Suspicious Minds, written by Houston songwriter Mark James, aka Frank Zambon, was widely regarded as the single that jump-started Presley's career after that comeback special that I mentioned above. Elvis hadn't been doing live stage performances during most of the 60's as he was concentrating mostly on Hollywood movies and soundtrack albums but in 1968 he re-energized his career with the help of the Singer Sewing Machine Company who sponsored his '68 Comeback Special on NBC. The show led to an extended Las Vegas concert residency and a string of profitable tours including the first concert broadcast globally via satellite, Aloha from Hawaii, which was seen by approximately 1.5 billion viewers - I was not one.

Elvis recorded Suspicious Minds along with at least another two hit singles that are on my "List of Elvis Songs I Like" - In the Ghetto and Kentucky Rain - during the 13-day recording span (the so-called "Memphis Sessions")  in February of 1969 at American Sound Studio in Tennessee.  The song was first performed at the Las Vegas Hilton on July 31st, 1969 and the 45-rpm single was released that fall.  It reached number one in the United States the week of November 1st and stayed there for just that one week before it was booted off the top spot by The Fifth Dimension's Wedding Bell Blues on November 8th.  Ah yes, another song right up my alley with dual themes of adoring love and frustrated lament. ... sigh ...  Anyhow, Suspicious Minds would be Presley's final number-one single in the U.S. before his death in August of 1977 due to a compromised health system from prescription drug abuse - talk about being caught in a trap and can't walk out.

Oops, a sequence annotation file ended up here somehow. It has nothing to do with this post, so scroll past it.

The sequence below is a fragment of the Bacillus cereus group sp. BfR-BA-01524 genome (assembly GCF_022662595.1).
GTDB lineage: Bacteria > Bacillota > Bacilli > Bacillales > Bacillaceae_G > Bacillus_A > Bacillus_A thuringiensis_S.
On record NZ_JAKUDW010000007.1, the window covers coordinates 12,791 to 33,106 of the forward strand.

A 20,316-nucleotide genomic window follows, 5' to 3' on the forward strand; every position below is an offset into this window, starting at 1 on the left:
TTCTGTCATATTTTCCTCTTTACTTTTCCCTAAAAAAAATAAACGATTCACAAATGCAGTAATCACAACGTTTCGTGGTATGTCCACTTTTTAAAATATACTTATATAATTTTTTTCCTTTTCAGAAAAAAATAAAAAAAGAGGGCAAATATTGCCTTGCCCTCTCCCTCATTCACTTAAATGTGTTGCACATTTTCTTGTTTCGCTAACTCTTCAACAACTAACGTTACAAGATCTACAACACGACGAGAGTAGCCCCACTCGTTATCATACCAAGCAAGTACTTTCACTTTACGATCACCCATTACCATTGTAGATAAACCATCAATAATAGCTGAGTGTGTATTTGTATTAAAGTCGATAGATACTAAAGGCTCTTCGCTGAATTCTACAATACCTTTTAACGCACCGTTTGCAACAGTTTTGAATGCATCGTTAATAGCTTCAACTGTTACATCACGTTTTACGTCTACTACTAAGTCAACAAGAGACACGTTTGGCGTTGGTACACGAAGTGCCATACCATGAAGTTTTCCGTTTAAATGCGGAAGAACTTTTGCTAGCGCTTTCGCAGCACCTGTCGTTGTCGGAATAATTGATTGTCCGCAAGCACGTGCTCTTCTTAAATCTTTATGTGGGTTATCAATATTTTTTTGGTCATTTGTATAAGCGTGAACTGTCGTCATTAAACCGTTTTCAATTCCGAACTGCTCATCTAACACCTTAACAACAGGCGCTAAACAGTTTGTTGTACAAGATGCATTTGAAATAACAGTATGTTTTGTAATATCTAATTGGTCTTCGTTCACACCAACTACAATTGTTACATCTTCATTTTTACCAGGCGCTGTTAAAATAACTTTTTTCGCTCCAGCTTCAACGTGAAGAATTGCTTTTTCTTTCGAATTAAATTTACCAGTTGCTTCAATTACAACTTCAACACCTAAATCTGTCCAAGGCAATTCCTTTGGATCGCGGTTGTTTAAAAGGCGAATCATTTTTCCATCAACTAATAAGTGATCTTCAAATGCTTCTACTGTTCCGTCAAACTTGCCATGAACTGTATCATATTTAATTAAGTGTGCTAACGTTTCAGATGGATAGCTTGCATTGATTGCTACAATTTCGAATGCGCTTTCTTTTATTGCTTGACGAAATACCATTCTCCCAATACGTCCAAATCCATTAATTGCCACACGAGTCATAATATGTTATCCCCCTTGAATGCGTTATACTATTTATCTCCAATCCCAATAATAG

Ah well, as the song goes "If there's a rock and roll heaven, you know they've got a hell of a band" ...

Wednesday, March 24, 2010

Tesla Talks

Hey, internet peeps, Tesla here ... the lady who writes this blog says I can't have my own blog as she barely has time to keep up with this one as well as visit all the others she has in whatever that thing called a Google Reader is blah, blah, blah but I think I've talked her into letting me do a post once in awhile.  We came to that understanding this morning when I had decided she'd been in bed more than long enough and it was time for me to go in and wake her up.  Nothing like a nose in the face to start the day I always say!

Anyhow, it's her day off so I sent her off to the store to go get some decent people-food so that I can stop listening to the kid that lives here whine about the fact that there's nothing to eat in the house.  Oh wahh!  There's plenty of kibble and the occasional can of Fancy Feast so I don't know what she's carping about all the time - not that I plan on sharing with her, mind you, as I never see her offering me even a smidgen of whatever she's eating but listening to her constant complaints is enough to drive a cat crazy!